The prediction and projection season is upon us, here at the outset of full on free agency, and MLB Trade Rumors put out its top 50 free agent rankings, predictions, and projections.
For the Cubs, they land Andrew McCutchen (three years, $45 million, ranked No. 11), a free agent we’ve talked about around here as a plausible fit. They also land Jesse Chavez (two years, $10 million, 44), which certainly makes sense.
But that’s it. Although the Cubs are mentioned as possible suitors for a number of other free agents – Bryce Harper, Manny Machado, Craig Kimbrel, Marwin Gonzalez, Zach Britton, and Jed Lowrie – they are not picked to sign any. I could see the Cubs also having interest in guys like Brian Dozier, Andrew Miller, Joakim Soria, Brad Brach, and Martin Maldonado.
I think it could play out that the Cubs don’t sign very many of the top free agents – you can never count on landing the most desirable guys – but I would be very surprised if the Cubs had such a limited offseason in free agency, unless they’re going to go wild in the trade market (which, given how far over the luxury tax the Cubs already are, they may well do). There are free agents beyond the top 50, of course, but none are going to be significantly impactful, especially on the offensive side.
There are things to like about Andrew McCutchen, by the way – I think folks are really sleeping on his offensive bounce-back – but I’m not sure he’s the impact offensive move you’d most like to see the Cubs make.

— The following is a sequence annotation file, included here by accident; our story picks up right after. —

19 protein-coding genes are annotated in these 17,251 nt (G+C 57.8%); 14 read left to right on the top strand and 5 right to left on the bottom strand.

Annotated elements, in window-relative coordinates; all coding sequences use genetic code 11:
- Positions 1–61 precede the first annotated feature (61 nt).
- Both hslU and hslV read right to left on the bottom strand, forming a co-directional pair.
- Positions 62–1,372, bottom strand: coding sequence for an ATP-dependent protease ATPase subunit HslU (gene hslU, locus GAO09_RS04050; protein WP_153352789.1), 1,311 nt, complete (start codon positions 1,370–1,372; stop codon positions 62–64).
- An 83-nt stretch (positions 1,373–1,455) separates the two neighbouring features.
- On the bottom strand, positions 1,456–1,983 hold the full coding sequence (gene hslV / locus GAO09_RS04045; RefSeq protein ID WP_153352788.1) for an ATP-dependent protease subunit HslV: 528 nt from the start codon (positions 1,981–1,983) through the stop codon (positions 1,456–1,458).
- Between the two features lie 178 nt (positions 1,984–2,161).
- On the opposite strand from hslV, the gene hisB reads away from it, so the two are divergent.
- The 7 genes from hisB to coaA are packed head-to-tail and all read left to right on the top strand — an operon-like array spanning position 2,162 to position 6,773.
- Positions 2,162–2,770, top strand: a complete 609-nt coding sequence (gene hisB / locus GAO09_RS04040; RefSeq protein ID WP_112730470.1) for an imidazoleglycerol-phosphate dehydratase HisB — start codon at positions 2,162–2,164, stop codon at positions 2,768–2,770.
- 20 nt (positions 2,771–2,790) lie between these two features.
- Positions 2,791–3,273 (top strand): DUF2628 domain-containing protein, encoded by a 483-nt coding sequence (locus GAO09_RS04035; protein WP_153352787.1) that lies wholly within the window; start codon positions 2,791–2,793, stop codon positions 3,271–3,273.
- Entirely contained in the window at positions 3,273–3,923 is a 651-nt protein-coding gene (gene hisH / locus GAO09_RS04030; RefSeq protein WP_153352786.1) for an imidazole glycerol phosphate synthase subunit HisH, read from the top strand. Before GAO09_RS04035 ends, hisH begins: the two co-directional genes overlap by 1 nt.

Bryce Harper was the top free agent on the list, projected for a massive, record-shattering 14-year, $420 million contract from the Dodgers. Sound crazy? Given the big market teams that reset their luxury tax penalties and are otherwise clearly comfortable obliterating the top luxury tax tier in the coming years, would you really bet against Harper’s contract being eye-popping? Every year, with the top free agents, this happens: we think of what would be a crazy big contract, and then the guy winds up getting another year and another few million in AAV. So, no, I would not be shocked by this kind of contract. I’m not sure Harper will break the $400 million barrier, but I sure ain’t gonna be the one ruling it out.
As for why the Cubs were not the pick for Bryce Harper, MLBTR conceded that they very nearly were, until the financial concern rumors started floating about on Friday: “The Cubs were the pick here until the very end, and they are still a good match, but payroll concerns pushed us to switch to the Dodgers.”
To be sure, I have always been concerned about the Dodgers on Harper, and I probably wouldn’t *bet* on the Cubs being the team at the end (but that’s mostly because I don’t think you could fairly say that any team is a better than 30% chance right now). But, like we said yesterday, I’m just not sure anything that happened with the Cole Hamels option, the Drew Smyly trade, or the reporting about a tight budget actually changed the thinking that we already had: if the Cubs decided to keep Hamels, then it was going to be very tricky to be competitive on Harper unless the Cubs blew through the top luxury tax tier or made other significant payroll-related trades. But I can’t believe that the Cubs picked up the option on Hamels knowing that committing $15 to $20 million to him (depending on how you frame the Smyly trade) would totally take them out of the Harper race. They just wouldn’t do that.
So, then, while I think it’s perfectly fair to pick the Dodgers here – especially at that contract level – I don’t see any reason to totally cut the Cubs out just yet.
You can and should peruse MLBTR’s list for much more, even if only to apprise yourself of the situation for the top 50-ish free agents out there. Although the top end fell off considerably this past season from where we expected it to be, it remains a deep, deep class.